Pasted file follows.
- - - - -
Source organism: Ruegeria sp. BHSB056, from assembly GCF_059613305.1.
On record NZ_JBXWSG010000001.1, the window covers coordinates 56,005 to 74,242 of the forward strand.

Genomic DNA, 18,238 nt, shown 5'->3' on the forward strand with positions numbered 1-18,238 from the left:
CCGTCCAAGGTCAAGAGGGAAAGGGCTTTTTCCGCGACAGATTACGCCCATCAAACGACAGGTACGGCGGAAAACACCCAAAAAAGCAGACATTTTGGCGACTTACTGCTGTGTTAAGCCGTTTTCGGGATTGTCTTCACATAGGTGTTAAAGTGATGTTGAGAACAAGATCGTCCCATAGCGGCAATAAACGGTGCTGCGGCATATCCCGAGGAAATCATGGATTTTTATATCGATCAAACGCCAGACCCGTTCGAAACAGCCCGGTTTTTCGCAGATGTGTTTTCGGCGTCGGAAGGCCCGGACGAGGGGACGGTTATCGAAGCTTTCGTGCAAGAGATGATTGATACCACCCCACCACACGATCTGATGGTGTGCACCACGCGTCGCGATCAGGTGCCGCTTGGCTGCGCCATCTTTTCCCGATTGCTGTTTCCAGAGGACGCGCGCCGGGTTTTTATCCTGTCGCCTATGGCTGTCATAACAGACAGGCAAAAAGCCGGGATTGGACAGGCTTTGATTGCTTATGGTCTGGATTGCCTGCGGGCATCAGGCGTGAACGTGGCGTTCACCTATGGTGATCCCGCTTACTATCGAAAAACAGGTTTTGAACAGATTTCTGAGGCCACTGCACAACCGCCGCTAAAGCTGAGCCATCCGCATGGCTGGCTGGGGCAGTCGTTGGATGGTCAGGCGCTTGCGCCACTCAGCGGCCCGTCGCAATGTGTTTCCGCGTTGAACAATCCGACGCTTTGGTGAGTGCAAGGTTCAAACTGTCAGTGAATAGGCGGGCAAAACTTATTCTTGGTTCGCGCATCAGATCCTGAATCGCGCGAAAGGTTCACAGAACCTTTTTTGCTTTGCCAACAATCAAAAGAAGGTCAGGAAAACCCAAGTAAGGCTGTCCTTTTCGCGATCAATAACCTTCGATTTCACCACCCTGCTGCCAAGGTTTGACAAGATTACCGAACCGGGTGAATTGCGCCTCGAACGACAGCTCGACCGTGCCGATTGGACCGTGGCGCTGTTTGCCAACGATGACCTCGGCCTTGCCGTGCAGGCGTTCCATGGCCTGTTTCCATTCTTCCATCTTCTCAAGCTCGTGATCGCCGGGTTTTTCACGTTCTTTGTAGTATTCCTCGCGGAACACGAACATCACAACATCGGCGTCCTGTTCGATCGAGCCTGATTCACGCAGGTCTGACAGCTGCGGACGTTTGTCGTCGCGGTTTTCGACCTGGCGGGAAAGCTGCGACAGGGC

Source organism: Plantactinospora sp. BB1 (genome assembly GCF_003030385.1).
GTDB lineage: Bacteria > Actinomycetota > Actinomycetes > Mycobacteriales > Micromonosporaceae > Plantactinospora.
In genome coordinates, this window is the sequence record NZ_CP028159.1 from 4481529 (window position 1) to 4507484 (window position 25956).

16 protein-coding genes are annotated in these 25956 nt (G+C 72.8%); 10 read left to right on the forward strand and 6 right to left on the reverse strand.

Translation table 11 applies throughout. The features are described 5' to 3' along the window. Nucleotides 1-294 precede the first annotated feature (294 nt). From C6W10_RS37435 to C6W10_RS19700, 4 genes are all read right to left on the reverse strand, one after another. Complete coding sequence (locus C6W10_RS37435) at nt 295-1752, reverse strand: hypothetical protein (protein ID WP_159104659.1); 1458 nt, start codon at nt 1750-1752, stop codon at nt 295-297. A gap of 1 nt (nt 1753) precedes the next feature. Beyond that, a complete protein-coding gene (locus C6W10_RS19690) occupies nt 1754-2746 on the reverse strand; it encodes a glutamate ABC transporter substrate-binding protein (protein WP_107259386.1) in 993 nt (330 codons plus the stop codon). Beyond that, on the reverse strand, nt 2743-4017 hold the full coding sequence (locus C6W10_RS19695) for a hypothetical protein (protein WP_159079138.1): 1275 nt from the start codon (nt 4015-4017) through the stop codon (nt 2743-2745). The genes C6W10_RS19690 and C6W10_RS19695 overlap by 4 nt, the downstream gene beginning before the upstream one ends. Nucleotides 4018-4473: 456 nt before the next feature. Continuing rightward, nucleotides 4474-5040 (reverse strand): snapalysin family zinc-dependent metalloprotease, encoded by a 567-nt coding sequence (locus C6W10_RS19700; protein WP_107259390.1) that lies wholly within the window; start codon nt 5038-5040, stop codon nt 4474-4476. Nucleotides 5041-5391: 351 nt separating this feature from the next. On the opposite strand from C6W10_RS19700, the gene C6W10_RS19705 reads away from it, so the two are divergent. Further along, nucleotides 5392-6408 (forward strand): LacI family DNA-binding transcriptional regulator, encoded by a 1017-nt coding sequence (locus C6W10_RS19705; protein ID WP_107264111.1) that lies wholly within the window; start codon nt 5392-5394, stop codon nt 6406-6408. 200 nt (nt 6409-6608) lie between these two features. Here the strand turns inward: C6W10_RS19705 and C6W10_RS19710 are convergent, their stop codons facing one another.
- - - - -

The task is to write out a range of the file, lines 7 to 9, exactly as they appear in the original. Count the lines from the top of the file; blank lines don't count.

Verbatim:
In genome coordinates, this window is the sequence record NZ_CP028159.1 from 4481529 (window position 1) to 4507484 (window position 25956).

16 protein-coding genes are annotated in these 25956 nt (G+C 72.8%); 10 read left to right on the forward strand and 6 right to left on the reverse strand.

Translation table 11 applies throughout. The features are described 5' to 3' along the window. Nucleotides 1-294 precede the first annotated feature (294 nt). From C6W10_RS37435 to C6W10_RS19700, 4 genes are all read right to left on the reverse strand, one after another. Complete coding sequence (locus C6W10_RS37435) at nt 295-1752, reverse strand: hypothetical protein (protein ID WP_159104659.1); 1458 nt, start codon at nt 1750-1752, stop codon at nt 295-297. A gap of 1 nt (nt 1753) precedes the next feature. Beyond that, a complete protein-coding gene (locus C6W10_RS19690) occupies nt 1754-2746 on the reverse strand; it encodes a glutamate ABC transporter substrate-binding protein (protein WP_107259386.1) in 993 nt (330 codons plus the stop codon). Beyond that, on the reverse strand, nt 2743-4017 hold the full coding sequence (locus C6W10_RS19695) for a hypothetical protein (protein WP_159079138.1): 1275 nt from the start codon (nt 4015-4017) through the stop codon (nt 2743-2745). The genes C6W10_RS19690 and C6W10_RS19695 overlap by 4 nt, the downstream gene beginning before the upstream one ends. Nucleotides 4018-4473: 456 nt before the next feature. Continuing rightward, nucleotides 4474-5040 (reverse strand): snapalysin family zinc-dependent metalloprotease, encoded by a 567-nt coding sequence (locus C6W10_RS19700; protein WP_107259390.1) that lies wholly within the window; start codon nt 5038-5040, stop codon nt 4474-4476. Nucleotides 5041-5391: 351 nt separating this feature from the next. On the opposite strand from C6W10_RS19700, the gene C6W10_RS19705 reads away from it, so the two are divergent. Further along, nucleotides 5392-6408 (forward strand): LacI family DNA-binding transcriptional regulator, encoded by a 1017-nt coding sequence (locus C6W10_RS19705; protein ID WP_107264111.1) that lies wholly within the window; start codon nt 5392-5394, stop codon nt 6406-6408. 200 nt (nt 6409-6608) lie between these two features. Here the strand turns inward: C6W10_RS19705 and C6W10_RS19710 are convergent, their stop codons facing one another.